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Some video games glamorize smoking so much that cigarettes can help players win

A grizzled cowboy walks up to a train station in an old western town and meets a man smoking a cigarette. This is where the cowboy learns about a good way to make money, an important part of winning the game. If he smokes enough premium cigarettes and collects enough of the trading cards found in each pack, he can sell complete sets — like the “Famous Gunslingers” and the “Prominent Americans” sets — for a fortune.

This is a scene from the massively popular “Red Dead Redemption 2,” just one well-known video game that not only features tobacco imagery, a known contributor to youth smoking, but uses cigarettes as an interactive experience that can even benefit a player.

At a time when the dangers of glamorizing smoking — still the leading cause of preventable death in the country — are well known, many video game makers have not gotten the picture. Research shows a correlation between exposure to smoking imagery and the likelihood to smoke among young people. In fact, 44 percent of adolescents who start smoking do so because of smoking images they see in movies. Tobacco use in video games is likely to promote youth smoking in similar ways, and may even pose additional concerns since video games are more active and intense experiences, according to the Truth Initiative report “Played: Smoking and Video Games.”

“Unlike when people watch movies and merely observe tobacco being used, many games feature playable characters who smoke — simulating and rewarding smoking behavior for the player,” the report states.

While the important issue of violence in video games is well known, few adults may realize how many of the storylines feature tobacco use. Here are four video games that feature smoking as something that can benefit players.

Red Dead Redemption 2

“Red Dead Redemption 2”

In addition to the value of cigarette trading cards, tobacco use has more benefits in “Red Dead Redemption 2,” which sold $725 million during its first three days, the “biggest entertainment launch” of 2018, according to the company that makes the game.

Players can use tobacco products to fill their “dead eye” meter, which allows them to slow down time so they can make very precise and accurate shots with their weapons. This meter is easily depleted, but using tobacco products, such as chewing tobacco, cigars and cigarettes, is one of the ways to refill this meter, with a minor cost to the player’s health.

The “Mature”-rated game does not mention tobacco use in its rating by the Entertainment Software Rating Board, the gaming industry’s self-regulatory organization that rates video games and apps. A 2015 survey by the University of California, San Francisco verified tobacco content in 42 percent of the video games that participants reported playing; however, only 8 percent of these games had received tobacco warnings.

Many youth play games like this that are rated “Mature.” A study of U.S. adolescents found that nearly half (49.5 percent) of them reported that their parents allowed them to play Mature-rated games at least occasionally.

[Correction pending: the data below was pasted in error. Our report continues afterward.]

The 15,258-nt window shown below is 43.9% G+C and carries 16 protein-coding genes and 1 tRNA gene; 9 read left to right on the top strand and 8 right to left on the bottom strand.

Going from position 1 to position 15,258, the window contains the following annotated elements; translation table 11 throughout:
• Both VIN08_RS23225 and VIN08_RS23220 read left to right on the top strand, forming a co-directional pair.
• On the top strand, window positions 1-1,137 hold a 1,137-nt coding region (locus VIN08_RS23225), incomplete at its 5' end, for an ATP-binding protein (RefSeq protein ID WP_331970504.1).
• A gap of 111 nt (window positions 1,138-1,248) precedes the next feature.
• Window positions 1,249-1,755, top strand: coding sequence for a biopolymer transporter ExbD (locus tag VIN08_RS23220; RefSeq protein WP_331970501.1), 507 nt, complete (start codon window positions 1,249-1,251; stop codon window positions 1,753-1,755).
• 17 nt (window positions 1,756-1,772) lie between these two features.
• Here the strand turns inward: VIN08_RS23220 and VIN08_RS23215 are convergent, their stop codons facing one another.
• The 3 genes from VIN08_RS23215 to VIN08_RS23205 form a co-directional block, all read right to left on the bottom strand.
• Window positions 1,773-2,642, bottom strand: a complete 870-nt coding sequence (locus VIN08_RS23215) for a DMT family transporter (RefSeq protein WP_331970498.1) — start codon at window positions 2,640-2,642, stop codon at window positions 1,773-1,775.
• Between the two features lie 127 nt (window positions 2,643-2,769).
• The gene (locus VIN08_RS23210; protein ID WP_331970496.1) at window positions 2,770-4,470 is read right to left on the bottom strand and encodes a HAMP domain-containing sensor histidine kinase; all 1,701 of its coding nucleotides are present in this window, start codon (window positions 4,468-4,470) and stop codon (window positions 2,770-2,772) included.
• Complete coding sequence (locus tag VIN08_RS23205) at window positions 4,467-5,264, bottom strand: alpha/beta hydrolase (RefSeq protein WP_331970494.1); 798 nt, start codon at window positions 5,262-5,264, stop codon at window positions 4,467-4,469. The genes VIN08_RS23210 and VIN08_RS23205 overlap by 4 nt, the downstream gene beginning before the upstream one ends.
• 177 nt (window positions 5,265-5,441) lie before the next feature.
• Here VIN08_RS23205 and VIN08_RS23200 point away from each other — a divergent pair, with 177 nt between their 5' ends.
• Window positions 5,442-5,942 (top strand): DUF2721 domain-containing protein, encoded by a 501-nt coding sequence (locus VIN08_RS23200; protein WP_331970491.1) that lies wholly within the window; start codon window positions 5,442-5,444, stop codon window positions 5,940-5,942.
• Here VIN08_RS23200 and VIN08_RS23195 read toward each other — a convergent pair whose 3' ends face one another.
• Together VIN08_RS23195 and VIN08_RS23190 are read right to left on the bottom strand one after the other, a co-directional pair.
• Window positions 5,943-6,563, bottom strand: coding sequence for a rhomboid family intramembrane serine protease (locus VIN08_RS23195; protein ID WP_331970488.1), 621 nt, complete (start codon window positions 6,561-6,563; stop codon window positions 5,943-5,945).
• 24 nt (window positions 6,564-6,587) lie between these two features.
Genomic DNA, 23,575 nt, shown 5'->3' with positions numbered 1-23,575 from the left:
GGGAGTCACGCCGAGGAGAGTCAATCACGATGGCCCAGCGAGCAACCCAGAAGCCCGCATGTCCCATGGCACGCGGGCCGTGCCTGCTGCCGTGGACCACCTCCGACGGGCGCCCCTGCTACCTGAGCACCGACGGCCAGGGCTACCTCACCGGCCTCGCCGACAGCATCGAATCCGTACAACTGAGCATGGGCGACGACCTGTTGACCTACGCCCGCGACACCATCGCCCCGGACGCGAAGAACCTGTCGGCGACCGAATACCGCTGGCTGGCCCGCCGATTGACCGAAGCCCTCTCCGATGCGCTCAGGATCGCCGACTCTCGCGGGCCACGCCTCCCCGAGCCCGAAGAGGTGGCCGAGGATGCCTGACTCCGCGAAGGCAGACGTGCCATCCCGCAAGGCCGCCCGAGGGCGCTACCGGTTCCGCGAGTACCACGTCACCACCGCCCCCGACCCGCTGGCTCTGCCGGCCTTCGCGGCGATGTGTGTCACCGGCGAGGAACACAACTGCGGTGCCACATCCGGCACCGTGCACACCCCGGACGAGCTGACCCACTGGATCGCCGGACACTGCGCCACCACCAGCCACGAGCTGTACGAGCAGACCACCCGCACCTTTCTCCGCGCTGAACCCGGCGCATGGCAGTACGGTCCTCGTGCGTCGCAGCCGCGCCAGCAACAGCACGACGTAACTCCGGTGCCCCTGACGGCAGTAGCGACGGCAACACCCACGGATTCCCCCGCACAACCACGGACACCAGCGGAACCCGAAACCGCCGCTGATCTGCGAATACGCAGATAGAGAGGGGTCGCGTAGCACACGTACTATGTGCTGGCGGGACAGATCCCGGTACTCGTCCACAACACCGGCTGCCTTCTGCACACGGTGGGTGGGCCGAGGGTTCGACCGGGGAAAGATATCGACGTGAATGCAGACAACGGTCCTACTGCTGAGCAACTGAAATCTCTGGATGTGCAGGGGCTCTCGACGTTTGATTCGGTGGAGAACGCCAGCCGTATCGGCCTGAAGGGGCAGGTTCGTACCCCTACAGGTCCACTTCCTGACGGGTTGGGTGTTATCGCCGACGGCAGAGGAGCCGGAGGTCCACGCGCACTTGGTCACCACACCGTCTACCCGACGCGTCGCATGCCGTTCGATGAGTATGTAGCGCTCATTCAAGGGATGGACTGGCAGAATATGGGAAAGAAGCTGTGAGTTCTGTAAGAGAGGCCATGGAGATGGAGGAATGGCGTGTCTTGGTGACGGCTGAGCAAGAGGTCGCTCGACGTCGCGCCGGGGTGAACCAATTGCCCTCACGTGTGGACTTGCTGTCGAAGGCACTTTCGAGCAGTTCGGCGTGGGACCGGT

Metal Gear Solid

“Metal Gear Solid” series

In some of the latest installments of the popular “Metal Gear Solid” series,Metal Gear Solid 4: Guns of the Patriots” and “Metal Gear Solid 5: The Phantom Pain,” the main character Snake continues his past proclivity for smoking.

In “Guns of the Patriots,” smoking can fill the character’s “psyche” meter, which allows him to steady his aim, at a small cost to his health. A fan site attributes this power to the “relaxing effect” of cigarettes, even though quitting smoking is linked with lower levels of anxiety, depression and stress. In “The Phantom Pain,” smoking cigars gives players the ability to control the time of day. Previous versions of the “Metal Gear Solid” games have also rewarded players for smoking.

The games, which are Mature-rated, are part of one of the longest-running and most popular video game series.


"BioShock" Series

In the popular first-person shooter series “BioShock,” players can smoke cigarettes to gain “mana,” a substance that allows players to use their magic or special abilities. It just comes at the cost of a little health.

The “BioShock” universe includes several fictional brands of cigarettes and cigars, and the 2016 version of the game, “BioShock: The Collection,” shows children smoking. A fan site for the Mature-rated game quotes a character talking about his favorite brand: “I'm a Nico-Time man, always will be. Why? They smoke good and don't cost half a damn.”

Starcraft II

"StarCraft II: Wings of Liberty"

While smoking in “StarCraft II: Wings of Liberty” is not as directly advantageous as in other games, it is an example of a "Teen"-rated game that portrays smoking positively. (Tobacco use can be found in many video games rated appropriate for teenagers, including six popular Teen-rated games that glamorize smoking.)

In the popular military strategy game where humans battle aliens, three of the 13 featured soldiers smoke, including the main character. In addition, the only characters in the game who can do certain tasks, such as operating space construction equipment to raise buildings, are shown holding a lit cigarette in their mouths or behind their ears.

Tobacco imagery in entertainment continues to portray smoking positively, as a normal social behavior and as glamorous, rebellious and edgy. These images have influence, especially among youth and young adults, who are uniquely susceptible to social and environmental influences to use tobacco. Almost all smokers — 98 percent — start smoking by age 26.

For more information on tobacco in pop culture, read “5 ways tobacco is normalized in entertainment and pop culture” and “why is smoking still being glamorized in media and pop culture?”